Hard drive blues.
Gosh. The past week had been gruelling, strenuous, laborious, painstaking, plus all those adjectives you can think of that belong in that same page.
Why? Cos last week, my 2-year-old 160GB external hard disk drive decided to freaking die. Dragging along with it 6 years worth of about 15,000 family photos and my freaking 50GB mp3 collection I had since 2002.
Now who wouldn’t freak out?
Nothing worked. I tried everything a human could think of to revive the ticking hard drive, sending it for professional data recovery was obviously ruled out due to high-cost, I scoured online forums for solutions but nothing worked. Until I remembered awhile back reading of a proposed method to revive a dead HDD by, drumroll please… FREEZING IT.
Finished laughing? C’mon. I was desperate, okay? And yeah, it was proposed that by literally freezing your dead HDD in a freaking real household freezer, a dead drive would come back to life. Now how cool (pun not intended. XD) is that?
So I decided in desperation to try out that wacky idea, but first, on our late Sony Vaio’s dead HDD (well it died awhile after I rescued all data off it in that post). Since its dead and worthless, might as well be my lab rat. =D
It was pointed out in the drive-freezing discussions that they have to be secured in a ziplock bag before condemning them into the icy-cold hell our daily seafood and meatstuff experience each day.
So I dug around and found these Tesco resealable food bags my dad got in KL awhile ago.
Perfect. Just what I wanted. So I stuff the old drive into it, zipped it up airtight and secure to prevent condensation, and dump it into the freezer.
After waiting impatiently for 2 hours, I took it out. In the discussions, suggestions for the freezing duration varied from an hour to a whole week. I thought an hour might be too short, so maybe two will do.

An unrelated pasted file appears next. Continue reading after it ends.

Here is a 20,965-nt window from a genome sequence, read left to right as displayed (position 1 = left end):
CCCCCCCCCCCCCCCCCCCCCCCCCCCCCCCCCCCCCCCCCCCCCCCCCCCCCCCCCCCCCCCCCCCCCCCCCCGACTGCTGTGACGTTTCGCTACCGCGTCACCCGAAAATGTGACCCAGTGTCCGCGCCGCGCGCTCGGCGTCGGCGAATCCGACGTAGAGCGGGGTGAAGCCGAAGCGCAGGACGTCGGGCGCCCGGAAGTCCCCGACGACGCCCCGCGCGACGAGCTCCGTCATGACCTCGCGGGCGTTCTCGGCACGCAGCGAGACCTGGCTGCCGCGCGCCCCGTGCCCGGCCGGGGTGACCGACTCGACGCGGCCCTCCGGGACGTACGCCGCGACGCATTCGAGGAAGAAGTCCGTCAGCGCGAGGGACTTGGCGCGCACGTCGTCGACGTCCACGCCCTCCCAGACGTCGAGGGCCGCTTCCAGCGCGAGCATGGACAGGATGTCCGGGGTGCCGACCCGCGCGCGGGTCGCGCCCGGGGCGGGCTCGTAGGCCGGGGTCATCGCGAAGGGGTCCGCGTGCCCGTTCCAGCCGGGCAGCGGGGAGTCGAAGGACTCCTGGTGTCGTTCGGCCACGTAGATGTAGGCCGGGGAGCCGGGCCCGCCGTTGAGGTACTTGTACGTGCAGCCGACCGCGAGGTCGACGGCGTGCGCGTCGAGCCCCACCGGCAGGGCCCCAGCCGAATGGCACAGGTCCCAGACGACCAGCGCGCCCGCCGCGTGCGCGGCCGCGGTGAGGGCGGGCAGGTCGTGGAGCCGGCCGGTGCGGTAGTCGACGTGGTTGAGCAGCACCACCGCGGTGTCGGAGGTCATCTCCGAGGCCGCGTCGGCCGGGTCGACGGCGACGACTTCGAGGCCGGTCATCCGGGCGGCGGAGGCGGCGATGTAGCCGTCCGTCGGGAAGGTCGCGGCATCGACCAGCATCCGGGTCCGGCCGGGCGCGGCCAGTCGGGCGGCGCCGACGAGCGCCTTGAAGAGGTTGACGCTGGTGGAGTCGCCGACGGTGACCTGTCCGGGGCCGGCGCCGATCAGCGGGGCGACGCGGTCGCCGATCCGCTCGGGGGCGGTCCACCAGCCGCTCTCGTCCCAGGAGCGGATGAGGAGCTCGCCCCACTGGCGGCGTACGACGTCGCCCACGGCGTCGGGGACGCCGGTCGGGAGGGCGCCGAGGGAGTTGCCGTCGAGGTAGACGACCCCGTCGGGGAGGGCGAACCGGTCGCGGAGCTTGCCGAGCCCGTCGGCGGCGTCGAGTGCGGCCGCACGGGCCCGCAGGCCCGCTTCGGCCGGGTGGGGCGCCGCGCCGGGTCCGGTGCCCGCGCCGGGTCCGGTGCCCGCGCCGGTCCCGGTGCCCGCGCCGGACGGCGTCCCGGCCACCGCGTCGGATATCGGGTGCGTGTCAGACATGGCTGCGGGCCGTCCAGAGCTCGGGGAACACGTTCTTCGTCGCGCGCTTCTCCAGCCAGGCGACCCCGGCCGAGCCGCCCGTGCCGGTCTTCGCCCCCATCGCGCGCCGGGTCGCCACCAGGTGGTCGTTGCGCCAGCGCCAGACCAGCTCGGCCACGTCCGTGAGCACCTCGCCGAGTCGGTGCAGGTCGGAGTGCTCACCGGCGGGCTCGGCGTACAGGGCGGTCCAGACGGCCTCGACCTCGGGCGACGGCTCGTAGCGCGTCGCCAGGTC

I took the drive out from the ziplock bag, wrap rolls of tissue around it, plugged it into my laptop, lo and behold.. nothing happened. It was still an icy-cold dead drive.
So much for that urban myth eh. I ended up getting more desperate and decided in a rash to proceed with another freezing attempt, this time — on the real thing.
This is it. 6 years worth of priceless memories caught on camera in that metal case. This either works, or risk the drive getting wet out of condensation and causing fatal short circuits, condemning the drive and everything in it forever.
I had no choice.
Try it, or its just a dead drive with nothing you can do.
This time, I took no chances, I left the drive in the freezer overnight and into the morning for a whole 15 hours.
Next morning, I repeat everything I did with the old drive only this time I was extra cautious, and used a kitchen towel to get rid of all that nasty condensation.
I powered up everything, sat there and prayed.
For what felt like forever, it began clickety clicking. Then after about 5 minutes, it miraculously hummed to life. OMG.
Vista detected it immediately. But unfortunately none of the recovery software I had worked, PC Inspector etc. refused to load at all, even Explorer itself crashes. I had to resort to using the old and faithful command prompt to do all the copying.
With that, I repeated the freeze and rescue cycle for everyday in the past week. Each time, the icy cold drive gave me about 3–4 hours of copying before it warms up and start its clickety clicking again.
To date, I had recovered some 11GB of photos and 21GB of mp3s and counting. The mp3s were OK, but a minority of the photos were corrupted. I would put the figure at about 95% on recovery rates.
Still laughing? =P
Next time you have a dead drive, you know what to do. =D But of course, you need not be like me and go through all that trouble, for a better advice from me would be to BACKUP YOUR IMPORTANT DATA WEEKLY. No wait, I should grab a mirror and shout that at myself. =\
Edit: I realised that in a hurry to finish the post I kinda forgot to cover two things. First was how the first freezing attempt didn’t work. My deductions would be that that old drive was screwed up beyond repair (psst, I found it among a stack of stationery) but if the mechanics inside were still intact with all that knocking, then the short duration of freezing could be blamed. Maybe a mere 2 hours isn’t enough to do the magic. =P
Second is how the whole freezing thing works. It definitely sounds far-fetched as a fix for dead hard drives. I’m no hard disk dude and have no idea of the physics behind this trick but I’ve read a detailed explanation by an engineer about the freezing trick somewhere. Can’t seem to find it anymore though. =\